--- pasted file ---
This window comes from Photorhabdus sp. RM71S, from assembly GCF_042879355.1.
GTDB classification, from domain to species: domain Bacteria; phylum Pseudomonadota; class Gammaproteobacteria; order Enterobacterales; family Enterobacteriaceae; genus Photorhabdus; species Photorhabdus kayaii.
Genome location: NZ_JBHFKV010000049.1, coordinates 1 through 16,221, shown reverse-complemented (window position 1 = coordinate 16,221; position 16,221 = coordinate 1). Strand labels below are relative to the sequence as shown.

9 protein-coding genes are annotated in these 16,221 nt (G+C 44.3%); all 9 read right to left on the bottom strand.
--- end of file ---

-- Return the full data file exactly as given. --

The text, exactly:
This window comes from Photorhabdus sp. RM71S, from assembly GCF_042879355.1.
GTDB classification, from domain to species: domain Bacteria; phylum Pseudomonadota; class Gammaproteobacteria; order Enterobacterales; family Enterobacteriaceae; genus Photorhabdus; species Photorhabdus kayaii.
Genome location: NZ_JBHFKV010000049.1, coordinates 1 through 16,221, shown reverse-complemented (window position 1 = coordinate 16,221; position 16,221 = coordinate 1). Strand labels below are relative to the sequence as shown.

9 protein-coding genes are annotated in these 16,221 nt (G+C 44.3%); all 9 read right to left on the bottom strand.